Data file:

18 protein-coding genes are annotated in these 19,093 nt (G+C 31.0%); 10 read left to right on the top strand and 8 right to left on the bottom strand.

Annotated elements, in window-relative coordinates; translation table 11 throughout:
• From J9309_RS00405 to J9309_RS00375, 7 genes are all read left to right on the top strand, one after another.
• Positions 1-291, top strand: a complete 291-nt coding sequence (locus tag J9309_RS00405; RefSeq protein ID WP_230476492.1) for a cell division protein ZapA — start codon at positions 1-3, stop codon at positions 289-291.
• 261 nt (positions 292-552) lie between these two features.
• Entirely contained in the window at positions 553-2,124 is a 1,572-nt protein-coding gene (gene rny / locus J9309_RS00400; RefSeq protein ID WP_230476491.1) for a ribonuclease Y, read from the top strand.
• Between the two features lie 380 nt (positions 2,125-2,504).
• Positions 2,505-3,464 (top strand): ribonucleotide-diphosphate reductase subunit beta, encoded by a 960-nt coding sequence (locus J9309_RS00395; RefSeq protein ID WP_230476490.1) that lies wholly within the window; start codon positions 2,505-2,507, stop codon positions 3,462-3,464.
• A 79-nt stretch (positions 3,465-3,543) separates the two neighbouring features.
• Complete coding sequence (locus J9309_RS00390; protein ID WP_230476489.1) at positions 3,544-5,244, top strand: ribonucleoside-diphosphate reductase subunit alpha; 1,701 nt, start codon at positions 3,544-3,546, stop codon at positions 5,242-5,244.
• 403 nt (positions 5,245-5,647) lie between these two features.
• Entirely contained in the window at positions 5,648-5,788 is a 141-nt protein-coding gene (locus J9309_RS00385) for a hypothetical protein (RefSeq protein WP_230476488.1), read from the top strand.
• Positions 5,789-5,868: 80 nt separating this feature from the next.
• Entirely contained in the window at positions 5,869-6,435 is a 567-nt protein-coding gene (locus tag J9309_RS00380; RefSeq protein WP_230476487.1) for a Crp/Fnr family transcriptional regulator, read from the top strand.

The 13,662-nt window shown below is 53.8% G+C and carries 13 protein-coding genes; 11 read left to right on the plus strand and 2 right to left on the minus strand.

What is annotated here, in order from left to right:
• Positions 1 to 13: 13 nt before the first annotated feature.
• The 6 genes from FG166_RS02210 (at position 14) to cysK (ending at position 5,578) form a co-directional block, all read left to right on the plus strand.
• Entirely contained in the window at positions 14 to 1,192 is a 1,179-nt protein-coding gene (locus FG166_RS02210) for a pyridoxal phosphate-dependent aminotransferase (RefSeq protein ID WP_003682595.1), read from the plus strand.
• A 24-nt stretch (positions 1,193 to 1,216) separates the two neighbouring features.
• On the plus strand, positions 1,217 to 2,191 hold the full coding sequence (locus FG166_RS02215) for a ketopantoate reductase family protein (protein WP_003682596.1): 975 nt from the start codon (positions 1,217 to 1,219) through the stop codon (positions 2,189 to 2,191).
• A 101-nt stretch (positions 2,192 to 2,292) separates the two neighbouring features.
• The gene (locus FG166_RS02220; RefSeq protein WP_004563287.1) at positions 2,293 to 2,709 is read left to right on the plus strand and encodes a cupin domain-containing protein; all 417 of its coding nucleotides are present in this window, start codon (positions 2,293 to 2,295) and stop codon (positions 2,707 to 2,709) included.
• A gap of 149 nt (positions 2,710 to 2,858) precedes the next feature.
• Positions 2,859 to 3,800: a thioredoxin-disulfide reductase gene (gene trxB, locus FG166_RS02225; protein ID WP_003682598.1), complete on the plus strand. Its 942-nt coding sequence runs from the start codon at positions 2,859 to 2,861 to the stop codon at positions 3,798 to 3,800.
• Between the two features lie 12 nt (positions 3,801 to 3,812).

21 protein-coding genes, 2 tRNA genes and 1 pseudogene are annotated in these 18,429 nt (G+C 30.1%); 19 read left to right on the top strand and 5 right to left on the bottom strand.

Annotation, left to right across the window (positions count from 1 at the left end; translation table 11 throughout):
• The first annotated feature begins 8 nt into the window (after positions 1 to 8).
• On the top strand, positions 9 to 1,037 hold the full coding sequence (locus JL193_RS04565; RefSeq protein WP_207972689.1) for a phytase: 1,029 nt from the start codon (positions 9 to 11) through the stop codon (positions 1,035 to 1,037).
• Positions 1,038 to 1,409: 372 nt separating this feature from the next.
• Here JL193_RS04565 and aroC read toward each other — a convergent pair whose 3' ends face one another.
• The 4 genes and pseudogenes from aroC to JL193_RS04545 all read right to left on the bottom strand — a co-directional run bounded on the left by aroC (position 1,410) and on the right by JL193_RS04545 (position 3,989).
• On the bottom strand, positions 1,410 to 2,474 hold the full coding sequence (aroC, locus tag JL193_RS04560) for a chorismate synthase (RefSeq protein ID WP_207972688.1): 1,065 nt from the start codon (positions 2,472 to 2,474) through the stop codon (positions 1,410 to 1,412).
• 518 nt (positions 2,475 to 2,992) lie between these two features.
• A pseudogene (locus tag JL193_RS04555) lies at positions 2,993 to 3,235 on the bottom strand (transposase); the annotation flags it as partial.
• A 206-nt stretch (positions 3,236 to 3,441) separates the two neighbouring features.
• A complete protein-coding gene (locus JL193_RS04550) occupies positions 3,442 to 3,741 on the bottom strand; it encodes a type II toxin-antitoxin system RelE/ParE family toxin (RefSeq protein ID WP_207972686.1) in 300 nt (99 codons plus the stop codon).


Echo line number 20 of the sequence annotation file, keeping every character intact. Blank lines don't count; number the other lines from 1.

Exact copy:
• A 24-nt stretch (positions 1,193 to 1,216) separates the two neighbouring features.